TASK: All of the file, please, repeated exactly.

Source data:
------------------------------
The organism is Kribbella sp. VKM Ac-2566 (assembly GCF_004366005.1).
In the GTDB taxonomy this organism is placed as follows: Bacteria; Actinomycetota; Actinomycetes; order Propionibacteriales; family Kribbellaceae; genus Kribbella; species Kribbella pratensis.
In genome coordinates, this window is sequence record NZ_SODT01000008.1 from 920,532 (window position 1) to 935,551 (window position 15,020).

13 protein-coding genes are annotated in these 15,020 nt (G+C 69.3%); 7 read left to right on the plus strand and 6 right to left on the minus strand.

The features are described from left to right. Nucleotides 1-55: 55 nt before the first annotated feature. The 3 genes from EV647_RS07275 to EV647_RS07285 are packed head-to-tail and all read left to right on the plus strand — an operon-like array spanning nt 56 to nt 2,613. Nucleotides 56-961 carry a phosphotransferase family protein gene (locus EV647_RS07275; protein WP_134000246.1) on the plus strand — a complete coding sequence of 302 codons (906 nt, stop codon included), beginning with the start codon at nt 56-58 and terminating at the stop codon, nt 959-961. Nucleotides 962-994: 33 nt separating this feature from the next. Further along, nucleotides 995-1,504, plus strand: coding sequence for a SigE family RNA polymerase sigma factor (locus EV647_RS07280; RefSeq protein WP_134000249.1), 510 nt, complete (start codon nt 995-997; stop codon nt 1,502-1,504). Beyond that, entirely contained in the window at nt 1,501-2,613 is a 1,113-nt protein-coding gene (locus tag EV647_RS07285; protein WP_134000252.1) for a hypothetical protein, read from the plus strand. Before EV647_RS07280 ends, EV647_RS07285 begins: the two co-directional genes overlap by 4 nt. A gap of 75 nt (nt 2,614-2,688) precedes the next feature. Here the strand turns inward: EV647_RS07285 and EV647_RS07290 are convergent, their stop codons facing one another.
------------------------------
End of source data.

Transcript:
The organism is Kribbella sp. VKM Ac-2566 (assembly GCF_004366005.1).
In the GTDB taxonomy this organism is placed as follows: Bacteria; Actinomycetota; Actinomycetes; order Propionibacteriales; family Kribbellaceae; genus Kribbella; species Kribbella pratensis.
In genome coordinates, this window is sequence record NZ_SODT01000008.1 from 920,532 (window position 1) to 935,551 (window position 15,020).

13 protein-coding genes are annotated in these 15,020 nt (G+C 69.3%); 7 read left to right on the plus strand and 6 right to left on the minus strand.

The features are described from left to right. Nucleotides 1-55: 55 nt before the first annotated feature. The 3 genes from EV647_RS07275 to EV647_RS07285 are packed head-to-tail and all read left to right on the plus strand — an operon-like array spanning nt 56 to nt 2,613. Nucleotides 56-961 carry a phosphotransferase family protein gene (locus EV647_RS07275; protein WP_134000246.1) on the plus strand — a complete coding sequence of 302 codons (906 nt, stop codon included), beginning with the start codon at nt 56-58 and terminating at the stop codon, nt 959-961. Nucleotides 962-994: 33 nt separating this feature from the next. Further along, nucleotides 995-1,504, plus strand: coding sequence for a SigE family RNA polymerase sigma factor (locus EV647_RS07280; RefSeq protein WP_134000249.1), 510 nt, complete (start codon nt 995-997; stop codon nt 1,502-1,504). Beyond that, entirely contained in the window at nt 1,501-2,613 is a 1,113-nt protein-coding gene (locus tag EV647_RS07285; protein WP_134000252.1) for a hypothetical protein, read from the plus strand. Before EV647_RS07280 ends, EV647_RS07285 begins: the two co-directional genes overlap by 4 nt. A gap of 75 nt (nt 2,614-2,688) precedes the next feature. Here the strand turns inward: EV647_RS07285 and EV647_RS07290 are convergent, their stop codons facing one another.